Salaries, that may be an issue. But it's not our problem if they want to pay themselves such high salaries that 50% earnings off content that cost them zero to create can't cover, just as our equipment and production costs are not their concern with how we spend our half. If you can't run a microstock company splitting the sales 50/50, you can't run a company. And that was the only real positive thing Alamy had going for them. Pond5 is clearly hustling way harder than Alamy, evident in my experience at least, so they seem to know how to use their 50% effectively. Alamy, it's employees and contributors, would be better served to replace their poor management. They are the ones failing everyone involved. Then maybe "salaries" may not be as much of an issue.

No, this doesn't make Alamy anywhere near as bad as iStock, or even Shutterstock or Adobe when it comes to money splitting. But with all their other flaws, it surely takes them from barely relevant to pretty much irrelevant. We should always resist these kinds of negative changes and make them as uncomfortable for these companies as we can.


« Reply #9 on: December 10, 2018, 15:16 »
0
What is the plan regarding new uploads? (Is there a plan?)

ShadySue

« Reply #10 on: December 18, 2018, 05:21 »
+6
A revolution against someone who is still paying the highest rates (but not so high anymore) and that is trying to invest in growth to get more end customers should find contributors considerate and not angry, offensive or insulting. 
That's completely ignoring the fact that we already went from 60% to 50% to fund the US office. According to Alamy, that expansion went "far better than we expected", though most (of those who report) haven't seen any uptick in sales to the US. So most of us lost money to boost the earnings of a few (and, apparently, Alamy's bottom line). Despite them saying that expanding US operations at our expense surpassed expectations, we didn't get restored to 60%.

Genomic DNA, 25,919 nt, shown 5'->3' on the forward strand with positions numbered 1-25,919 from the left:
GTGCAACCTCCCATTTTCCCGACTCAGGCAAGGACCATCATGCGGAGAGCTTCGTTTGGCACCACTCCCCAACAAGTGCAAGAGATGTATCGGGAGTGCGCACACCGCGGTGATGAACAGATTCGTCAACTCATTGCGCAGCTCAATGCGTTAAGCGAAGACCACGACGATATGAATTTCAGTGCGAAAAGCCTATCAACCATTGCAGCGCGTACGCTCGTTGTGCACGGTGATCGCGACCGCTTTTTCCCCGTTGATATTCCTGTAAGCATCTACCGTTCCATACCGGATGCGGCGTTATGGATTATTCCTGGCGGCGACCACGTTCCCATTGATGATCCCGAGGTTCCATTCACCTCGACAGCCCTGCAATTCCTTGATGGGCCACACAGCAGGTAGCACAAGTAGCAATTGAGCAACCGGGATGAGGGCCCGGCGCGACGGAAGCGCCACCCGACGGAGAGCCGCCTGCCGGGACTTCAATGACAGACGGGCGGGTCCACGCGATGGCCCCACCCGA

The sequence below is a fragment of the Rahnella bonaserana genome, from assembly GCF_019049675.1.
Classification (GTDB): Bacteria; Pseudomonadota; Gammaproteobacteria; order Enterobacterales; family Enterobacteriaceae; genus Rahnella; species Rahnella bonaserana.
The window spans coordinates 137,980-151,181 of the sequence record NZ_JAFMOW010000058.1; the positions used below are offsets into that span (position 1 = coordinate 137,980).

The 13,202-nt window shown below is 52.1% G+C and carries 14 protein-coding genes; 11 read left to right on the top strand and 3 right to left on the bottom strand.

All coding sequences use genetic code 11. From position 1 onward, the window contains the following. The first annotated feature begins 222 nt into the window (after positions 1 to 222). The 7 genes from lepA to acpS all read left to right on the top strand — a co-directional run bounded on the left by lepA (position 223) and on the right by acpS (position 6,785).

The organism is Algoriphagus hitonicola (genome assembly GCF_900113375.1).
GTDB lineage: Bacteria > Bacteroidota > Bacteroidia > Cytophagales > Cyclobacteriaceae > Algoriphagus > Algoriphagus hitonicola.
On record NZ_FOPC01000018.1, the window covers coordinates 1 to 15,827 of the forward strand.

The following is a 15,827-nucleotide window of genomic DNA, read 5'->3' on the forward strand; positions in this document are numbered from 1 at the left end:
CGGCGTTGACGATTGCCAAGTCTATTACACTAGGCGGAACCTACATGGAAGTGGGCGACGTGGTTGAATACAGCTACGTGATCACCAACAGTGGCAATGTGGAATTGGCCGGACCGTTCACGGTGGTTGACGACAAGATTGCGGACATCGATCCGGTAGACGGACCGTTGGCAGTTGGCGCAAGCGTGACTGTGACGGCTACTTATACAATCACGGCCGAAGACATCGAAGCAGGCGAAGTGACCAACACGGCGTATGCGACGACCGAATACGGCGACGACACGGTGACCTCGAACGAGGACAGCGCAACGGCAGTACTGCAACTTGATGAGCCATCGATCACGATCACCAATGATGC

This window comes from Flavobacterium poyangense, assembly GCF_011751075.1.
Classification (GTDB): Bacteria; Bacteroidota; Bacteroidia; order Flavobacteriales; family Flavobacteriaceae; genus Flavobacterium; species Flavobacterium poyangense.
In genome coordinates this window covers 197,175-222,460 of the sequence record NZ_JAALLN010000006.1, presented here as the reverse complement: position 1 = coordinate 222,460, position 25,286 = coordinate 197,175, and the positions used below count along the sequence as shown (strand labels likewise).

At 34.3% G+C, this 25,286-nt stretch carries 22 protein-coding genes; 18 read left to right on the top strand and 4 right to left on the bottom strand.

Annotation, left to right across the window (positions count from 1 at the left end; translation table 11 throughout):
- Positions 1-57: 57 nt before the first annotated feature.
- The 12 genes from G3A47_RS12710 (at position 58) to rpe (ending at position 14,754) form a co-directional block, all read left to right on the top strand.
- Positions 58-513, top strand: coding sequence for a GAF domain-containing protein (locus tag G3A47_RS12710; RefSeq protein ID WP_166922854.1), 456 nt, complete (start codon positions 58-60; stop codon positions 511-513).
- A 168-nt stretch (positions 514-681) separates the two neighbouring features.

« Reply #11 on: December 18, 2018, 06:43 »
+9
A revolution against someone who is still paying the highest rates (but not so high anymore) and that is trying to invest in growth to get more end customers should find contributors considerate and not angry, offensive or insulting. 
That's completely ignoring the fact that we already went from 60% to 50% to fund the US office. According to Alamy, that expansion went "far better than we expected", though most (of those who report) haven't seen any uptick in sales to the US. So most of us lost money to boost the earnings of a few (and, apparently, Alamy's bottom line). Despite them saying that expanding US operations at our expense surpassed expectations, we didn't get restored to 60%.

I agree. Their capital investment should come from their own pocket.

Perhaps we can ask Alamy to take a cut because we have to upgrade our gears.  ;)

« Reply #12 on: December 18, 2018, 11:25 »
+6
Email this morning says they've decided to keep 50% for exclusive files.

If they sold more & more reliably I might consider exclusive files, but that's a non-starter (for me) with such a low volume agency.

« Reply #13 on: December 18, 2018, 11:38 »
+1
 "If you can't run a microstock company splitting the sales 50/50, you can't run a company." How many microstock companies actually do this? For years SS have said that a 33/66 split in their favour is the sweet spot. We may not like it but a lot of companies have failed trying to prove them wrong. Contributors generally vastly underestimate the importance of marketing and its cost in my opinion. It may be unpalatable but thats the reality in my view.